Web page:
“Lord,” shouts the Reverend Joseph T.S. Menjor into a microphone. “We are tired of this situation. We are calling on you to cast this abomination from our country. Jesus, we want our land to be free of Ebola. Cast out this disease!”
The pastor is leading his people in prayer, but it is not a moment of quiet reflection. No, his congregation is on its feet, swaying to a gospel hymn, eyes closed and hands raised in supplication. At Menjor’s call, the 600 or so congregants of the Free Pentecostal Global Mission Church in the Chickensoup Factory district of Monrovia, Liberia chant a chorus of amens and launch into a cacophony of individual prayers, symbolically casting the evil of Ebola to the ground with repeated downward thrusts of their hands.
Menjor is not just trusting in God to solve the Ebola problem. The minister is taking concrete steps to protect his people, and his community, from an outbreak of a deadly virus that has already claimed 2,800 lives and sickened thousands more across Liberia, Sierra Leone and Guinea. Over 1,500 of those fatalities occurred in Liberia, with the densely packed seaside capital of Monrovia the worst affected. The disease, which is transmitted through contact with infected bodily fluids, has no vaccine, and there is no cure.
Preventing Ebola’s spread is the only solution, says Menjor. As with most establishments across the capital, large plastic vessels fitted with spigots and filled with a diluted chlorine solution flank the church doors. Ushers remind churchgoers to wash their hands thoroughly before entering. No one shakes hands anymore. Newcomers are greeted with broad smiles instead of the reverend’s personal embrace. While the church has grown in numbers since the outbreak — “When people are scared of dying, they flock to God,” chuckles Menjor — the pews are no longer tightly packed. The church offers two Sunday services instead, and broadcasts its sermons over the radio.
The Chickensoup Factory church branch, named after a powder soup manufacturing plant that used to be in the area, has also pioneered an Ebola Task Force designed to push the message of prevention into the homes of congregants and community members. Each Sunday, Rebecca Scotland, a founding member of the task force and a nursing instructor at a nearby teaching hospital, delivers her own talk before the sermon.
Combining drama with call and response, Scotland mimes Ebola symptoms for the congregation to identify. She fans her face and mimes taking her temperature. “Fever!” the congregation shouts. She feigns weakness, swaying on her feet. She clutches her stomach and bends over a pretend bucket. “Vomiting!” calls out a member of the choir. She squats in front of the pulpit and blows a raspberry into the microphone. “Diarrhea!” laughs the congregation.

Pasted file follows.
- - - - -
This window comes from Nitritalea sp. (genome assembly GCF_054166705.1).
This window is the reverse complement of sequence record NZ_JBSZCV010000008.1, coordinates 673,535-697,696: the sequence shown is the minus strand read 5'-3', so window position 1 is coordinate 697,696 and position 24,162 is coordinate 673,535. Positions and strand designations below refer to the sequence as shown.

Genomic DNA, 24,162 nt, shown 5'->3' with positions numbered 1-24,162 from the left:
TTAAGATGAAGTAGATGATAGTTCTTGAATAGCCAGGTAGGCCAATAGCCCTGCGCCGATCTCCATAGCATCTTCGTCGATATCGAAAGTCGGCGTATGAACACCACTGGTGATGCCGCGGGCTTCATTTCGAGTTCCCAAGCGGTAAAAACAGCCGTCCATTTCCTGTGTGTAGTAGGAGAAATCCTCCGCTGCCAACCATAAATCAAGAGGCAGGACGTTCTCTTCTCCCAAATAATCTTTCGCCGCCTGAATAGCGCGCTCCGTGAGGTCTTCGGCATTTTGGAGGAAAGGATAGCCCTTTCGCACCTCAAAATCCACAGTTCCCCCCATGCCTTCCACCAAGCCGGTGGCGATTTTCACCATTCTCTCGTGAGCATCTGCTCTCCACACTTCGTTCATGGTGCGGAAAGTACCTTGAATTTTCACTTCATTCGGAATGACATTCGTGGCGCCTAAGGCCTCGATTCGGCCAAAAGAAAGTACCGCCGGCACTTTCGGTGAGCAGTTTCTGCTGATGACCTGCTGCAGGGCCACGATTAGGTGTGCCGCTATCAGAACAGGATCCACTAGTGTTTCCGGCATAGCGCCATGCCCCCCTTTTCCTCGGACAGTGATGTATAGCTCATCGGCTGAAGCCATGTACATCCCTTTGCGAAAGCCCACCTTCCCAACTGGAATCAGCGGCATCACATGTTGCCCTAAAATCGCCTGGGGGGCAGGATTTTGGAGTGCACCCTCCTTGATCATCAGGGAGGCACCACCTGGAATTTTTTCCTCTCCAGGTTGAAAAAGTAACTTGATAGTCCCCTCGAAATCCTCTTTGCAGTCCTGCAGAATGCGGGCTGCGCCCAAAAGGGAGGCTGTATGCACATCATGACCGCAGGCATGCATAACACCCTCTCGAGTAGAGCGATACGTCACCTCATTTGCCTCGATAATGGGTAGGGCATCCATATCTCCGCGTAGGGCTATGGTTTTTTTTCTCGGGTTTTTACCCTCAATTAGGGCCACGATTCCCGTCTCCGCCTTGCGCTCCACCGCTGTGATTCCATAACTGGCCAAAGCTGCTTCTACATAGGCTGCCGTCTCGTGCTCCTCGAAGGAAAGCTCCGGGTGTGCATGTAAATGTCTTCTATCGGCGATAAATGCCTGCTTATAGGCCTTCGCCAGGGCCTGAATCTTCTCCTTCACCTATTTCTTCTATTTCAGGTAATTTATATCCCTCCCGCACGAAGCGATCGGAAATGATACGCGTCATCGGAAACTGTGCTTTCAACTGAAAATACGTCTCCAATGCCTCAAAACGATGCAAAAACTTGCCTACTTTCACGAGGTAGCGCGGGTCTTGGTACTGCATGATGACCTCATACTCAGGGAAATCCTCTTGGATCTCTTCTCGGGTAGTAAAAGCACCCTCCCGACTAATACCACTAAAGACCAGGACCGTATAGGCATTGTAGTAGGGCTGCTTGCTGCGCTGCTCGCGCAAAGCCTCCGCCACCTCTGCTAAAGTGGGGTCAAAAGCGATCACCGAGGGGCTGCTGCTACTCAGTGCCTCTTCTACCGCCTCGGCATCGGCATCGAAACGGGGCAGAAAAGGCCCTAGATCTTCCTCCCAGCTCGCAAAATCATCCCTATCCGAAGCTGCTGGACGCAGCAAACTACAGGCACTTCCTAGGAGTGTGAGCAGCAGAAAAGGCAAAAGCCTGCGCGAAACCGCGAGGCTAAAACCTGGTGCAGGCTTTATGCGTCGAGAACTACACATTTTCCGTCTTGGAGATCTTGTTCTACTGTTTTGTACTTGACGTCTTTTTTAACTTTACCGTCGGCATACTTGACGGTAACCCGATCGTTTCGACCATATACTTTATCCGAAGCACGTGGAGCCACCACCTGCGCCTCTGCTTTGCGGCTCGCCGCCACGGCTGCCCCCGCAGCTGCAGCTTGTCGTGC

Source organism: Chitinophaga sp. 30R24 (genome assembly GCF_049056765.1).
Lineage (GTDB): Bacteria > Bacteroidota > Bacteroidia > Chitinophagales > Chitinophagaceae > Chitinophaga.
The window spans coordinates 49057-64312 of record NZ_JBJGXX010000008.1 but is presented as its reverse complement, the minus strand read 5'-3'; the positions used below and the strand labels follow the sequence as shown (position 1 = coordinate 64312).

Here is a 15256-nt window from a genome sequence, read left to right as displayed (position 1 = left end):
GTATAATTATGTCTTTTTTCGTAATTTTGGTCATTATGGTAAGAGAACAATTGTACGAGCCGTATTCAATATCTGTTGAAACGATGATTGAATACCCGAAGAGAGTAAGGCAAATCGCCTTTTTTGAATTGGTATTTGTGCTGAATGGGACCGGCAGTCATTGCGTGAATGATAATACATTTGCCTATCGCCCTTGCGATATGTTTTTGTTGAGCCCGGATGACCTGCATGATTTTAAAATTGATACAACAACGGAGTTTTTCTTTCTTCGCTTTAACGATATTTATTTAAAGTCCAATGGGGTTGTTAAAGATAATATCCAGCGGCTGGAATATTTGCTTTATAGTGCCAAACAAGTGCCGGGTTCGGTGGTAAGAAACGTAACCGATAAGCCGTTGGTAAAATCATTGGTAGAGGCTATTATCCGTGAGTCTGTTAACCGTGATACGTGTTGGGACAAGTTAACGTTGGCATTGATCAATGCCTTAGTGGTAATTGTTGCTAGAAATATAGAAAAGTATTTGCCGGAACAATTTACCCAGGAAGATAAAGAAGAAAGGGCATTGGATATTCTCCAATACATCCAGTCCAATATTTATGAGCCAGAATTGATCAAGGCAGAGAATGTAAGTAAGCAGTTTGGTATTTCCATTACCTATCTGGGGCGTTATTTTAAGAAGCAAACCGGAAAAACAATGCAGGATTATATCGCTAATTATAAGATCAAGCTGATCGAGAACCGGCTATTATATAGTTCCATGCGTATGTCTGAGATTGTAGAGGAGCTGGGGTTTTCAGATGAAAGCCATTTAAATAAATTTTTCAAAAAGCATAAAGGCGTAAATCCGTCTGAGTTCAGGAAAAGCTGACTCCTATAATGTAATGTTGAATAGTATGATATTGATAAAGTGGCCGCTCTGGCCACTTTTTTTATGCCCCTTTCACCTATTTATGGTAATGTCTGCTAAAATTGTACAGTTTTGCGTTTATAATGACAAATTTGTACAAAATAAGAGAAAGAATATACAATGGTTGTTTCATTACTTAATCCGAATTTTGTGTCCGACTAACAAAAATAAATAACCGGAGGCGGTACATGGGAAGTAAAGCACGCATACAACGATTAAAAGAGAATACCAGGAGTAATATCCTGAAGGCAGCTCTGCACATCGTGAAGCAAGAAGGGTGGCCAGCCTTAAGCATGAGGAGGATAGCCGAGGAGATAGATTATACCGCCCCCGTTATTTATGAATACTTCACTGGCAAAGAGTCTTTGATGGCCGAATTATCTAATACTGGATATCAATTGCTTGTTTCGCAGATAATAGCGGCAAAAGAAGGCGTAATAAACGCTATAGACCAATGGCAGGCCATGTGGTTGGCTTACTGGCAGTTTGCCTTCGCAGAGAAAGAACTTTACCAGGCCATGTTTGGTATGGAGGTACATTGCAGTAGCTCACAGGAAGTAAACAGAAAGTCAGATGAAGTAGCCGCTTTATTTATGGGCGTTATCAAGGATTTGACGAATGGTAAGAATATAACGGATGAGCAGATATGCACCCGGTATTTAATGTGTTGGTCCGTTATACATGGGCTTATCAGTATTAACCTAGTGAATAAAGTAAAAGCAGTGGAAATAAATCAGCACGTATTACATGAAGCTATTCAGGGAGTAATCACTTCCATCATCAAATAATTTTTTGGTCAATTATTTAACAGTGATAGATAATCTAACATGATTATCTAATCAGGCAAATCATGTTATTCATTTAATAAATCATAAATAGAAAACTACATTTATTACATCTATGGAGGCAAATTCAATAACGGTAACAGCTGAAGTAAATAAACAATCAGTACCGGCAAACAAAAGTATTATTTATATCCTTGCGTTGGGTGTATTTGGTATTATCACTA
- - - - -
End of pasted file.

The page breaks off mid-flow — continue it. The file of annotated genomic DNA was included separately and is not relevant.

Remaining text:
The game of symptoms charades over, Scotland collapses in front of the pulpit, pretending to be sick. One of the prayer leaders, playing the part of a concerned relative, rushes to her side to offer comfort. Scotland jumps up with a stern “No!” The easiest way to get Ebola, she explains, is by touching infected people. “If you think you are sick, or someone in your family is sick, call 4455,” the national emergency hotline number. “The good news about Ebola is that there are survivors. It is not a death sentence. If you can get to the hospital, you have a chance.”
But knowing how difficult it is to find care in a city with more Ebola patients than room to treat them, she instructs the congregation on how to wear long sleeves and gloves before tending sickened family members. She explains how to mix a chlorine and water solution for cleaning hands and skin, and a stronger one for cleaning up vomit, blood and diarrhea. “Most Ebola infections happen at the bedside, when family members are caring for their loved ones,” she explains to TIME after the sermon. “If we can teach our members how to take care of themselves while taking care of their family members, we can go a long way towards stopping this disease.”
Scotland’s now weekly sermon was inspired by the illness of a beloved member of the church leadership, choir director Deborah Kamanda, who contracted Ebola caring for her younger sister and died Aug. 23. It was the first time Ebola had come to the congregation, and spurred the leadership into action. “We couldn’t save Deborah, but we knew we could stop that from happening again.” The task force, which was launched a week after Kamanda took sick, bore fruit immediately. Scotland’s guidance helped save Kamanda’s husband, Alex T. J. Kamanda, a science teacher who nursed his wife for eight days before a bed opened up in one of the city’s overcrowded treatment facilities.
While Kamanda, 39, stayed by his wife’s side, church members kept him in a steady supply of gloves, extra clothes and chlorine powder. “For me it was traumatic, seeing someone you love suffering so much, and not even being able to touch her without gloves, ” says Kamanda, sitting in front of the empty porch where his wife spent her last listless days before going to the treatment center. “But I didn’t get sick.” It’s a double blessing: his four-year-old son, who was staying with his grandparents at the time, still has a family, unlike the country’s hundreds of Ebola orphans.
The guidance of Monrovia’s churches is spreading beyond their congregations. When one of his neighbors got sick, Kamanda’s example inspired the victim’s son, Victor T. Bumbeh, to use the same protective measures. He didn’t get sick either. “It’s a fearful disease,” says the jobless 27-year-old. “I understand why people are afraid. But with the right protections, not everyone who touches it dies.” To members of the Chickensoup Factory church, casting Ebola from Liberia may start with God, but education, counseling and a good dose of chlorine are just as important.